first_imgThis is one in a series of profiles showcasing some of Harvard’s stellar graduates.For the past year, Lilia Aguilar led a double life.Every week, Aguilar flew to her native Mexico to resume her political campaign to become a national congresswoman. She sold her house there to finance her whirlwind plans, while balancing studies for a master’s in public administration at the Harvard Kennedy School.“As soon as I got back to Cambridge I was the student, with a lot of papers to write, discussing issues with amazing people like Amartya Sen,” said Aguilar. “Two days later, I was in Mexico, wearing heels and suits, speaking in the media. … But I believe in putting theory to practice, so I was doing both things because I thought it was possible to bring great change to my state.”Born and raised in the northern state of Chihuahua, Aguilar grew up in cramped quarters without running water with her mother and 20 other children, whom she knew as siblings. Aguilar was one of the younger ones (“the pets,” she said), and her duties involved feeding the roosters that her mother’s husband used in cockfights. Aguilar and her siblings “carried water for two kilometers to take a shower in a tub in the middle of the street,” she said. “So I hated showering.”Then one day when Aguilar was 10, she arrived home from school and faced two strangers — who turned out to be her real parents. Aguilar had been unknowingly living in hiding since she was an infant. A family friend had taken in Aguilar and her five blood siblings because their real parents were outspoken political activists involved with Mexico’s burgeoning labor party, and “it was not safe for us to be with them.”“I didn’t know anything about my real parents. They came and took me away from what I knew as my family since I could remember. They were highly educated, and I went from doing all these physical chores. But with my real parents, there were only intellectual chores,” she recalled.They demanded nothing short of academic excellence from Aguilar, who was being groomed to follow in their political footsteps. “My mother was a teacher, she was very rigorous, and she was a feminist,” said Aguilar. “She told me, ‘You need to excel because you’re a woman.’ That’s all I ever heard: ‘You are going to change the world, because when you’re educated, you need to give back.’ ”Aguilar, who graduated at the top of her class, relinquished scholarships to local universities. She moved to El Paso, Texas, to live with an aunt and uncle, and enrolled at the University of Texas, El Paso, vowing to become, of all things, an astronaut.“I studied physics and math, and then I discovered that I didn’t want that for my life. I came back, but I was reluctant to get into politics. I was doing a lot of activism in youth groups, though,” she said. She enrolled at the Monterrey Institute of Technology and Higher Education to study financial administration. After graduating, Aguilar was hired by a financial consultancy company.While on an assignment installing financial software for state governments, Aguilar said, she was asked to hide some shady dealings. “I worked with two different governments, and all they asked us to do is to cover up their big mess. I was really disappointed, and I wanted to do something,” she said. “So, I quit and went home, and said, ‘OK, dad, now I’m going to be a politician.’ ”At age 23, she became a state representative for conservative Chihuahua. Aguilar’s youth and open character deterred many people from taking her seriously. But she had big ideas about reforming the state’s outdated constitution, and successfully helped to establish new laws for youth, women’s equality, and government transparency. “In politics, everyone likes to be in the media, but no one likes to do the work. So I took advantage of that,” she said. When she finished her term, journalists and fellow congressmen recognized Aguilar as the most productive representative.In December, Aguilar returned to Mexico and got the offer to run for Congress. “It was not easy … there’s a lot of people scared of women, and women coming from Harvard especially.” Now she’s second in her party’s proportional representation list (the number of seats won by a party or group of candidates is proportionate to the number of votes received), and is likely to win a seat in the Mexican National Congress during the July 1 election. Still, leaving Cambridge will be bittersweet.“What I like most about Cambridge is the energy. But above all, I love the river. It’s where everything happens in this town. I live in Peabody on the 19th floor in front of the river. So I have a view of all sunsets, and I can see the rowers and how they are yelled to push and push harder, the runners, the college kids having picnics when it’s warm, and the couples walking hand in hand. The river is for me the view of peace, the example of the unknown, and an example of the extra mile that Harvard is.”last_img read more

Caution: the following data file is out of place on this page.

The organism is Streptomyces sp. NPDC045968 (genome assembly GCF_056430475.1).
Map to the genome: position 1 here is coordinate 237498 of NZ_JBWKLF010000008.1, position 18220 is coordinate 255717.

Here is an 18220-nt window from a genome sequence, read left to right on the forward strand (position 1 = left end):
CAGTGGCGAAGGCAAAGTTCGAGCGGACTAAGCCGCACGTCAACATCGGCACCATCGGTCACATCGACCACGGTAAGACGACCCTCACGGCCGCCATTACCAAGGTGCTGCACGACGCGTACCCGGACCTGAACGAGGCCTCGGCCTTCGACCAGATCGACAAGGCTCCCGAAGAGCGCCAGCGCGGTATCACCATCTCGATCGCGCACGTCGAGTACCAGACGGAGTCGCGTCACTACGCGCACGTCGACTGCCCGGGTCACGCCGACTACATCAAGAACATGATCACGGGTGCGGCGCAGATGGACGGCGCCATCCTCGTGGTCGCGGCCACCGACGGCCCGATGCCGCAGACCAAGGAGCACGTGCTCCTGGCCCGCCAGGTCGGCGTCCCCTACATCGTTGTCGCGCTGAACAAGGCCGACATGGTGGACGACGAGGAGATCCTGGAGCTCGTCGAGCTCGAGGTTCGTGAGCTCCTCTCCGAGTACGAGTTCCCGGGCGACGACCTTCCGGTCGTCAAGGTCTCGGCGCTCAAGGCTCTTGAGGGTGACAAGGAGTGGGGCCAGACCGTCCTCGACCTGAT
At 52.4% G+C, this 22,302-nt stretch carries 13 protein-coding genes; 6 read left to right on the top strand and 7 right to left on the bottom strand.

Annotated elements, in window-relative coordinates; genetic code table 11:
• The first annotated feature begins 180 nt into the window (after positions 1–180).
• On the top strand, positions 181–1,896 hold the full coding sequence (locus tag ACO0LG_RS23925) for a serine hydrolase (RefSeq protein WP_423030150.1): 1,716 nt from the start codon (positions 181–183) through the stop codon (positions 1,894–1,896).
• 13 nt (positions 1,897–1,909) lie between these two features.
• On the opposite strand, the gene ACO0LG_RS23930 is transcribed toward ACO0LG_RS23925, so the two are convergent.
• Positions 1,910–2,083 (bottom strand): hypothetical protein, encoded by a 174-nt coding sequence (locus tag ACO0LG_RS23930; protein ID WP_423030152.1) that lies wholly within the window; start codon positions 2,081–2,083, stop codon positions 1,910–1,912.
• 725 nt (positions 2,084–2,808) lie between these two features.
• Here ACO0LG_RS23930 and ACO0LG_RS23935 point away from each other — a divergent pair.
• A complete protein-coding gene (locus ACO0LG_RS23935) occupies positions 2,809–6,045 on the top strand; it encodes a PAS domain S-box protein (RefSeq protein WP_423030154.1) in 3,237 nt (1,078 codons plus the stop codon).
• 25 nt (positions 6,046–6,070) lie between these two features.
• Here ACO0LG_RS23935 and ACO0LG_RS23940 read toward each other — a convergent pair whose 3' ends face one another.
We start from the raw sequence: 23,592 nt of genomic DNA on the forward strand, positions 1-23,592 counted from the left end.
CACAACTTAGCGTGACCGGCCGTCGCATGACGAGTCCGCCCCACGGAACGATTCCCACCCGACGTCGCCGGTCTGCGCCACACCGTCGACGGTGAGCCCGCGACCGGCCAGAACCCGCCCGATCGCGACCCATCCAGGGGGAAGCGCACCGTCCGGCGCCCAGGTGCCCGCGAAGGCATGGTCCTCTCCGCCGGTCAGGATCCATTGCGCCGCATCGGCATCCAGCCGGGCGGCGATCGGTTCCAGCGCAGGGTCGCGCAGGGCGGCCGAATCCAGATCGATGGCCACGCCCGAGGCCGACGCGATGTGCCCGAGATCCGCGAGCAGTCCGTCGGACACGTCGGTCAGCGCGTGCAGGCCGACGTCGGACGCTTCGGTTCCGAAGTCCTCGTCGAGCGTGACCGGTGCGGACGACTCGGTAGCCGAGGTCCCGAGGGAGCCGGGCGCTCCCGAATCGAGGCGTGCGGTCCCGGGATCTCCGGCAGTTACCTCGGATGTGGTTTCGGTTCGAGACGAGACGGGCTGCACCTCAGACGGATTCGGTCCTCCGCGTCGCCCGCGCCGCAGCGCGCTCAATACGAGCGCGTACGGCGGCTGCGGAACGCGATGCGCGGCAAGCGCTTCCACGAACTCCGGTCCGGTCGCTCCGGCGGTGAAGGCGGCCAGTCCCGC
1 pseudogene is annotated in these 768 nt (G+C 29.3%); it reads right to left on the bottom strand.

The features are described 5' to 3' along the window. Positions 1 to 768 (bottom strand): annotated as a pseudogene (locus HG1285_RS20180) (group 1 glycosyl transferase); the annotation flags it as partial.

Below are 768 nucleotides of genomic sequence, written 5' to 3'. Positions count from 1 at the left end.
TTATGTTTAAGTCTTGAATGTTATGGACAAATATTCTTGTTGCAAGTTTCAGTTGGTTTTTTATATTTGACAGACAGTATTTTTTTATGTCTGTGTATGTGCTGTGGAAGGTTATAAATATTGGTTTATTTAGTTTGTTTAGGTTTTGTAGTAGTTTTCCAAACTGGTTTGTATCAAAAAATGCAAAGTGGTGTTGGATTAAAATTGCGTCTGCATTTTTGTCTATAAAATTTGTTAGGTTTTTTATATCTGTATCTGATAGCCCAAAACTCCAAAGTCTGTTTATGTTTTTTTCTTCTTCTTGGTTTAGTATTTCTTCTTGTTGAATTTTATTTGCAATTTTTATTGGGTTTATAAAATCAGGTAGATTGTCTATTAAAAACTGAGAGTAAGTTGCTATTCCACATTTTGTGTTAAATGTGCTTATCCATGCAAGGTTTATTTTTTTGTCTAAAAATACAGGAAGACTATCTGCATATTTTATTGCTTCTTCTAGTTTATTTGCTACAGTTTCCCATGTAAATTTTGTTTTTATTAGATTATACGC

Notre Dame coaches, athletes comment on recruitment process in light of admissions scandal